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Little Welsummer Chick

post #1 of 7
Thread Starter 
So, I've got a little Welsummer, whom my fiancé named "Churches." I got her exactly a week ago & at that point, she was maybe a day old.

She's the smallest of our group of new babies, which consists of 3 EEs that were born on 3/23 & 2 Black Copper Marans who were born somewhere inbetwen the 3/23 & the Welsummer.

The temp is right in the brooder. As of this morning, I moved them into a larger brooder box. They get fresh water & food daily, which she partakes in. But I have to clean her vent almost daily (due to pasty butt).

It was recommended that I give her some hardboiled egg but she's not too interested. She'll eat a peck or two but then just wants to stand in it.

I can definitely see her age difference in comparison to the others, as they're more active. Most of the time, she'll leave the warmth to eat & drink but then will find a spot either directly under the light or somewhere in between there & the cooler side to lay down.

Is there anyway for me to get her more interested in the egg? Or is there something else I can do? I don't want to lose her due to failure to thrive. 😕
post #2 of 7

I had a tiny one like your Welsummer three years ago that lost interest in food, was just standing in the brooder with his eyes at half mast, losing strength by the minute. I had tried boiled egg and even warm moistened crumbles, to no avail.

 

I almost always have tofu on hand and I concluded that tofu was the fermented product, therefore pre-digested, of soy beans, which is the main ingredient in chick crumbles. So I crumbled some up, sprinkled a dropper-full of Poultry Nutri-drench over the top, and stuck it under this chick's beak.

 

Of course the other chicks mobbed it, but that was just what it took for the tiny one to get interested in it. It squirmed into the melee, and within an hour, it was showing much more strength and activity.

 

I kept the dish of crumbled tofu, generously sprinkled with Nutri-drench, constantly full, the small one regularly fighting his way through the bigger chicks to get his share, and he started to grow. He never quite caught up to the others, but he did have vigor and health and pulled through.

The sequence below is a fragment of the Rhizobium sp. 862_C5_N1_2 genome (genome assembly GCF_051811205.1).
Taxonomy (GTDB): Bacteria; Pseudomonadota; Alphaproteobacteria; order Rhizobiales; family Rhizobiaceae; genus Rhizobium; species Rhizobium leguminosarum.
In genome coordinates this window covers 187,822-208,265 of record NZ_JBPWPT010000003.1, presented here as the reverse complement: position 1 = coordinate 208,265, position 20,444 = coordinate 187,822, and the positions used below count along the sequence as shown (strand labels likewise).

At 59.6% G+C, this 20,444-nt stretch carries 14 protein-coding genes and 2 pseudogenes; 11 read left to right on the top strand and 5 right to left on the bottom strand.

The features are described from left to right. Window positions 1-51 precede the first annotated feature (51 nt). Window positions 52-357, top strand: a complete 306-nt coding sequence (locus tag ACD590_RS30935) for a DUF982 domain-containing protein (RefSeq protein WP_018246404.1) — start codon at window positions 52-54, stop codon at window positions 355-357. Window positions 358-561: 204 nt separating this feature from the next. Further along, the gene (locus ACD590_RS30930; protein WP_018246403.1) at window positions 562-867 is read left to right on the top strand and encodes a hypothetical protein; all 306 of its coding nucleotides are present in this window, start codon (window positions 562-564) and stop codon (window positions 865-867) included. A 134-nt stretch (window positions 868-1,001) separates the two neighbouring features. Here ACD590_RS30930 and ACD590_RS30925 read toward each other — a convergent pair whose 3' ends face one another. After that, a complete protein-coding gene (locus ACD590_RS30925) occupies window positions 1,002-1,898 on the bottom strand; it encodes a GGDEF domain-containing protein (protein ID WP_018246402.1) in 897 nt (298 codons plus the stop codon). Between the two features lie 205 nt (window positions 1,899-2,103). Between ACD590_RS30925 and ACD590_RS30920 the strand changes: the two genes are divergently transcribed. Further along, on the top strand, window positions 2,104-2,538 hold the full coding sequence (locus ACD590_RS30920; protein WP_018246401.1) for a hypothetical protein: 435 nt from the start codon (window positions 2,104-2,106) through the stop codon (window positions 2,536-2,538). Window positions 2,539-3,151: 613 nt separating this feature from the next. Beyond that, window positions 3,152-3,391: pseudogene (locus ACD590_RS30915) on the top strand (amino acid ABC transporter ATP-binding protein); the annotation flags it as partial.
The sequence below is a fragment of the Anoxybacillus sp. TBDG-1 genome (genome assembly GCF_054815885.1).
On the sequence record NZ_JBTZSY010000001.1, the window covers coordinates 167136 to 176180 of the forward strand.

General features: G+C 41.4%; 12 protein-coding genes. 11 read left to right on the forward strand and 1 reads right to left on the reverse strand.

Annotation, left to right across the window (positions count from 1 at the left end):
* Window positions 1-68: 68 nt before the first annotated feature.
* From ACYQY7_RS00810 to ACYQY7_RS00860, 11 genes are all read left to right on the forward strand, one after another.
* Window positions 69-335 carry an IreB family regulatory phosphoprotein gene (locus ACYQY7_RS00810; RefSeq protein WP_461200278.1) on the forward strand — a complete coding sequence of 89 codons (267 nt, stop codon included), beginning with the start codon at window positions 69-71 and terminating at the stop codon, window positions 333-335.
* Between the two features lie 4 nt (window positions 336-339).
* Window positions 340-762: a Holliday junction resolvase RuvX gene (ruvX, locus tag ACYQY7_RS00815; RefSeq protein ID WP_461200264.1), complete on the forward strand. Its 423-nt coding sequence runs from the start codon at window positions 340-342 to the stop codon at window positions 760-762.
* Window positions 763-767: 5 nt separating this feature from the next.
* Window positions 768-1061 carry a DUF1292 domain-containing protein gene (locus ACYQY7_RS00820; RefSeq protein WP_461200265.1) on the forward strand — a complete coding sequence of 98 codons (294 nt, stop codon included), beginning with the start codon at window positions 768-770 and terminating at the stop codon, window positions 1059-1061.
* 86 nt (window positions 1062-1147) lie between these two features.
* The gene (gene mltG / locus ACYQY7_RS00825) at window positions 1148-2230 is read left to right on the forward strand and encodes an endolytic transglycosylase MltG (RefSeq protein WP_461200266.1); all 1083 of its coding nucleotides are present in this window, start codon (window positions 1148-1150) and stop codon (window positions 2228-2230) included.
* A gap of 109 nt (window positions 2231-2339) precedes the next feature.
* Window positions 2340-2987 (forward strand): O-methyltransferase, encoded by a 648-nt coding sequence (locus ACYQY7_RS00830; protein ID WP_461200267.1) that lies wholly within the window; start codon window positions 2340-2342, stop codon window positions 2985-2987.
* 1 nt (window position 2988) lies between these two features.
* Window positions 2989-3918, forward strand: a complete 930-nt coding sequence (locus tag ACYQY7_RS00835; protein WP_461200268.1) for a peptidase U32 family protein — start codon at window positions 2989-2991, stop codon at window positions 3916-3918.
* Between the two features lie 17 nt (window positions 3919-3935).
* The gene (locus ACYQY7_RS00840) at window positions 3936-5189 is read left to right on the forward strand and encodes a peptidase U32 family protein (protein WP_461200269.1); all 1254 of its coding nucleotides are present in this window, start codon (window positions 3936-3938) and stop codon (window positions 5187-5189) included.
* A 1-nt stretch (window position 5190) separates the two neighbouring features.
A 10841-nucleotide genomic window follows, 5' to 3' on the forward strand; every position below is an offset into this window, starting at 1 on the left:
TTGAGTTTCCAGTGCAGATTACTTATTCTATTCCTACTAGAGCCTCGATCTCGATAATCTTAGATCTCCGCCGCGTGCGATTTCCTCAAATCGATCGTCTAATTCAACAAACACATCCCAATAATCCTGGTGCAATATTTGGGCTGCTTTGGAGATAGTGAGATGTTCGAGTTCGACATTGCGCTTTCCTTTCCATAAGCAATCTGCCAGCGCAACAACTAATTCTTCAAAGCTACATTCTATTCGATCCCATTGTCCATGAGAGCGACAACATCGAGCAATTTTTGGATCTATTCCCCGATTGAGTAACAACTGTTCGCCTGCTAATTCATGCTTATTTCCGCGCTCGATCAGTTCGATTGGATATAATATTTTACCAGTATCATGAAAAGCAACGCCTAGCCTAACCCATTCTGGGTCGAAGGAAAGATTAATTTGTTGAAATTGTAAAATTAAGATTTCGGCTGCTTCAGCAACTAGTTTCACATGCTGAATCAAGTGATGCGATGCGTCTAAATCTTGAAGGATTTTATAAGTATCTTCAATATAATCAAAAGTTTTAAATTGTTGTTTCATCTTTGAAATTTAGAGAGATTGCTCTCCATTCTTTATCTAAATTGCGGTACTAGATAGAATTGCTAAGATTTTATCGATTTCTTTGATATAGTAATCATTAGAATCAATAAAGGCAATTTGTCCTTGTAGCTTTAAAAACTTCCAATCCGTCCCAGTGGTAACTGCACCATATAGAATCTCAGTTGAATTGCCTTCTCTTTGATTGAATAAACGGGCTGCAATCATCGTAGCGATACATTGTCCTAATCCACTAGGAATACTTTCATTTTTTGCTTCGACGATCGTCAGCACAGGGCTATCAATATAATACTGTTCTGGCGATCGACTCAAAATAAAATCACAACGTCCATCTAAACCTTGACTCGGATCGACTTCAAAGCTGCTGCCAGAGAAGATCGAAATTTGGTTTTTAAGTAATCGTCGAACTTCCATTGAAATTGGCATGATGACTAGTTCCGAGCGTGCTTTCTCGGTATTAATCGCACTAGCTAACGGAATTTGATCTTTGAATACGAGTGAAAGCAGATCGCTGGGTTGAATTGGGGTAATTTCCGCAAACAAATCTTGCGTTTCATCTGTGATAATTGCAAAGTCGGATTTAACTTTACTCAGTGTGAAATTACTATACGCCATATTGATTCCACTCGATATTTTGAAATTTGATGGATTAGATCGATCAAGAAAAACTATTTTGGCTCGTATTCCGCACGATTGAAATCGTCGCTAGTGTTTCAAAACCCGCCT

post #3 of 7
Thread Starter 
Well, I just went to check on them & she was dead in the brooder. I've been told countless times that Failure to Thrive is a common thing and that I shouldn't feel guilty but being a first time chicken mom, it's hard not to do so.

I've read so many Facebook posts about how hatcheries will send extra birds to accommodate for it. But it's hard for me not to feel like a bad chicken mom.

Five of my eight babies came from the same farm. Three of those five passed away since I got them on Saturday. Two passed within the first full day. My friend & longtime chicken owner said I've got the worst luck. 😭
post #4 of 7

Until last summer, I never lost a chick in eight years. Then last summer, I lost two, and this spring, one of the survivors died at age seven months and almost lost the other one of the same breed and age, but managed to pull her through with two long rounds of an antibiotic.

 

It sounds like, through no fault of your own, you got chicks from a batch of badly bred and incubated chicks. The result is chicks with genetic weaknesses that are prone to failure to thrive as well as problems after they reach maturity. I think sloppy breeding caused my problems. These Cream Legbars go for $50 each, and I believe breeders have gotten careless trying to make a lot of money from the demand for this breed.

 

It's heartbreaking when it happens because it's so natural to become emotionally invested in these tiny lives from the moment you get them. You never see them as someone else's mistakes, but as your responsibility, and it hurts like nobody's business when you lose them.

 

I'm not doing any further business with the place I got my chicks that failed, and next time, I hope you'll stay away from your source of woe, also. In time, your pain will subside, but the memory does tend to linger for a long time.

post #5 of 7
Thread Starter 
Quote:
Originally Posted by azygous View Post

I'm not doing any further business with the place I got my chicks that failed, and next time, I hope you'll stay away from your source of woe, also. In time, your pain will subside, but the memory does tend to linger for a long time.

Yeah, I don't plan to go back there. I know some people are very pro-vaccination & others are against it. My friend/fellow chicken owner thinks it was a failure on their part.
post #6 of 7
Thread Starter 
Let's hope the Marans survive.
Edited by LivingCanvas - 4/16/16 at 2:04pm
post #7 of 7
Be sure to let your source know how many died. That's kind of a large percentage. Hopefully they will replace them for you.
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